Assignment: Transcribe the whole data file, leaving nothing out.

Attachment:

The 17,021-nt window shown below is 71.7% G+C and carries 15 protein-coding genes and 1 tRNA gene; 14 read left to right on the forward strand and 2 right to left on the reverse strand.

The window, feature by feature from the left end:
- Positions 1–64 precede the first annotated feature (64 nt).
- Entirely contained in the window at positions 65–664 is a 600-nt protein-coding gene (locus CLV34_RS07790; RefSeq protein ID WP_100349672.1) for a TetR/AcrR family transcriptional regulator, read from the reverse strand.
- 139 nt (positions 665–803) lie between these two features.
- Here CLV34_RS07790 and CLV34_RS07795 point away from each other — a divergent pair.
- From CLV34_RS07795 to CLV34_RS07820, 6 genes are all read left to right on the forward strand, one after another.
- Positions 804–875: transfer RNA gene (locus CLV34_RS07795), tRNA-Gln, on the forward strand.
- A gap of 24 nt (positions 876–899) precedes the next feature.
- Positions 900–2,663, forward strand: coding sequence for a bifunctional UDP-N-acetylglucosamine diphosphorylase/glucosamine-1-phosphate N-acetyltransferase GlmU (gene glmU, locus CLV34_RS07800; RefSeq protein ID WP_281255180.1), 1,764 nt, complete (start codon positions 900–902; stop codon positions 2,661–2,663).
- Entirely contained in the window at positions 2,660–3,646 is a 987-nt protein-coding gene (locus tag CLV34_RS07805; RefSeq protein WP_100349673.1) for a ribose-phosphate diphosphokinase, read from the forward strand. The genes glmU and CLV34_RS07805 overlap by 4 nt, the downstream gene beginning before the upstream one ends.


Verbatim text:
The 17,021-nt window shown below is 71.7% G+C and carries 15 protein-coding genes and 1 tRNA gene; 14 read left to right on the forward strand and 2 right to left on the reverse strand.

The window, feature by feature from the left end:
- Positions 1–64 precede the first annotated feature (64 nt).
- Entirely contained in the window at positions 65–664 is a 600-nt protein-coding gene (locus CLV34_RS07790; RefSeq protein ID WP_100349672.1) for a TetR/AcrR family transcriptional regulator, read from the reverse strand.
- 139 nt (positions 665–803) lie between these two features.
- Here CLV34_RS07790 and CLV34_RS07795 point away from each other — a divergent pair.
- From CLV34_RS07795 to CLV34_RS07820, 6 genes are all read left to right on the forward strand, one after another.
- Positions 804–875: transfer RNA gene (locus CLV34_RS07795), tRNA-Gln, on the forward strand.
- A gap of 24 nt (positions 876–899) precedes the next feature.
- Positions 900–2,663, forward strand: coding sequence for a bifunctional UDP-N-acetylglucosamine diphosphorylase/glucosamine-1-phosphate N-acetyltransferase GlmU (gene glmU, locus CLV34_RS07800; RefSeq protein ID WP_281255180.1), 1,764 nt, complete (start codon positions 900–902; stop codon positions 2,661–2,663).
- Entirely contained in the window at positions 2,660–3,646 is a 987-nt protein-coding gene (locus tag CLV34_RS07805; RefSeq protein WP_100349673.1) for a ribose-phosphate diphosphokinase, read from the forward strand. The genes glmU and CLV34_RS07805 overlap by 4 nt, the downstream gene beginning before the upstream one ends.